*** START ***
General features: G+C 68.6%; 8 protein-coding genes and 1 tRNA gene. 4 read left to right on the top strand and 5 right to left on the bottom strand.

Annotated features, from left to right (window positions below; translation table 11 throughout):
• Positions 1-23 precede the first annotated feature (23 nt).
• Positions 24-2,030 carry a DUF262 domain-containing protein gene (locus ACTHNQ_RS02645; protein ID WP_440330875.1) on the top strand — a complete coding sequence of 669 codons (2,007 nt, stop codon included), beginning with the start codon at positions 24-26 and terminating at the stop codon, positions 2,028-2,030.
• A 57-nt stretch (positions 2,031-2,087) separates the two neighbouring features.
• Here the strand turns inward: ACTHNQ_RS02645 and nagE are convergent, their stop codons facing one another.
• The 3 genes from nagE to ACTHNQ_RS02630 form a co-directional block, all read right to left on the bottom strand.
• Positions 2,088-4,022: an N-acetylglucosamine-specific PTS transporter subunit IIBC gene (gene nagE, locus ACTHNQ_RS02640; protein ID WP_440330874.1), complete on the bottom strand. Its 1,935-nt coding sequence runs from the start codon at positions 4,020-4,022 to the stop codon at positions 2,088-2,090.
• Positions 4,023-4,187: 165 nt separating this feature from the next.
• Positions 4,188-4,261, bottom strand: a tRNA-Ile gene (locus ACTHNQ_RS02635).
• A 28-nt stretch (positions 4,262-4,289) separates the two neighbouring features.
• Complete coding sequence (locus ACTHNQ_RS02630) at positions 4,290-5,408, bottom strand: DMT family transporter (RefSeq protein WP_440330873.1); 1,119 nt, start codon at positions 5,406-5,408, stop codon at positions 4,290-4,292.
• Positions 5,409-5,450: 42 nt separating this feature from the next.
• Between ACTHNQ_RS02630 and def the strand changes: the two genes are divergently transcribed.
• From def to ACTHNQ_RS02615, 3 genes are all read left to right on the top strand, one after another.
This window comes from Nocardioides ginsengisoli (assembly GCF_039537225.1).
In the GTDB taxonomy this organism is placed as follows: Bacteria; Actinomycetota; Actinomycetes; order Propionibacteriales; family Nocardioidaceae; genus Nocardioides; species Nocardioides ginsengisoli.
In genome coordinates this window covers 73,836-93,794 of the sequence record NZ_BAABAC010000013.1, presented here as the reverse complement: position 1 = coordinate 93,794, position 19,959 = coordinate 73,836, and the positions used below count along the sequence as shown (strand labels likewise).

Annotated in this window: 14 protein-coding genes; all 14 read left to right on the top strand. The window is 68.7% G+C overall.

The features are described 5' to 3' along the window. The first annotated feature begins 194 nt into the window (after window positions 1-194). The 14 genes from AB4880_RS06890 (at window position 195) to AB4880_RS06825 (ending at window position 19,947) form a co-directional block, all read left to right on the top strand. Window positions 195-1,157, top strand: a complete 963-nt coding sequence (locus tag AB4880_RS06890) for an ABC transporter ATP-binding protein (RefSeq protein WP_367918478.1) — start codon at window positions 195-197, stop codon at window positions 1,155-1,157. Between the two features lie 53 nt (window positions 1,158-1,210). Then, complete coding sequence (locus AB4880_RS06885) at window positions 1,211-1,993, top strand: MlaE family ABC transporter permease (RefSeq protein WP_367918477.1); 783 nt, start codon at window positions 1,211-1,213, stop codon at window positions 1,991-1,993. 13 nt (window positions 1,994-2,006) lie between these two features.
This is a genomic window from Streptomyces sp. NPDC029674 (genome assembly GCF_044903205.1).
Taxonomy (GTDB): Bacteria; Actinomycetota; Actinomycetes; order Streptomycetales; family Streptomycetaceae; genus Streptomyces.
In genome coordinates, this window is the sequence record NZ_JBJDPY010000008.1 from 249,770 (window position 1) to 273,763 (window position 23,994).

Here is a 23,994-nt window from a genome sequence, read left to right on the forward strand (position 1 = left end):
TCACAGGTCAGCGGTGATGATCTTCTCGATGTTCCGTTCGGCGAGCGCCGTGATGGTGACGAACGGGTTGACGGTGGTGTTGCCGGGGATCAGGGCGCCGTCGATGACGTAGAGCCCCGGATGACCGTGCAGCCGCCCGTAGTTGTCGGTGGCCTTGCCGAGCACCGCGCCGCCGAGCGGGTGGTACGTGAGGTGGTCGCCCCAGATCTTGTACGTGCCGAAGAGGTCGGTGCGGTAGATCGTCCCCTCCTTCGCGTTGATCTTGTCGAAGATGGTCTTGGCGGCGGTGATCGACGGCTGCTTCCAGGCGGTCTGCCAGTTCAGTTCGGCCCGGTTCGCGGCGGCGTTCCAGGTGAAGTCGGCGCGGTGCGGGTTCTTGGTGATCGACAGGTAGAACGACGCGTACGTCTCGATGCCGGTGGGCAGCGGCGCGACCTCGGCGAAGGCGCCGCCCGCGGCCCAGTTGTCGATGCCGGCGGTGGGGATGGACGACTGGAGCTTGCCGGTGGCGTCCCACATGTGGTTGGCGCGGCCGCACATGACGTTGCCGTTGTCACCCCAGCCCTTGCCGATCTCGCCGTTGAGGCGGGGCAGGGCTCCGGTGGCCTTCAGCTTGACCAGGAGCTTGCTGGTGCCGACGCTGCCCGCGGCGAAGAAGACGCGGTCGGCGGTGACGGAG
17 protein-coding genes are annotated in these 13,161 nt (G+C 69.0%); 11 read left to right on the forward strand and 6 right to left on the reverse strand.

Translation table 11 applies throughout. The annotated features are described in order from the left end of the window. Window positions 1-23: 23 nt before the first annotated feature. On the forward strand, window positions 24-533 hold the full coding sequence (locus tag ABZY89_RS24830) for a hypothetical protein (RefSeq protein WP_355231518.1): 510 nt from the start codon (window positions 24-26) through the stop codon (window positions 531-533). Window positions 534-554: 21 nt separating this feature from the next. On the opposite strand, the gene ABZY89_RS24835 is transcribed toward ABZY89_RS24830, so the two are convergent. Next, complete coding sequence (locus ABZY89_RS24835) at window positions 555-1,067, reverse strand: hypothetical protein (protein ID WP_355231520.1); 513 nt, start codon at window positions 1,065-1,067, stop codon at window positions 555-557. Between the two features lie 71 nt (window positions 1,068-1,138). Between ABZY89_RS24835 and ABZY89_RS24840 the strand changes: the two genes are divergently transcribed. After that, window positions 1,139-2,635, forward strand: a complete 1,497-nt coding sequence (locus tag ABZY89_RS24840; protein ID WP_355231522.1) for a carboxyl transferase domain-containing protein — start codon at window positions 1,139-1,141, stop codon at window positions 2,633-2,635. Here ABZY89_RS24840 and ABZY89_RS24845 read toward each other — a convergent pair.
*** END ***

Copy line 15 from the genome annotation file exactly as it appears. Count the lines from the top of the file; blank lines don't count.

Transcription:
• From def to ACTHNQ_RS02615, 3 genes are all read left to right on the top strand, one after another.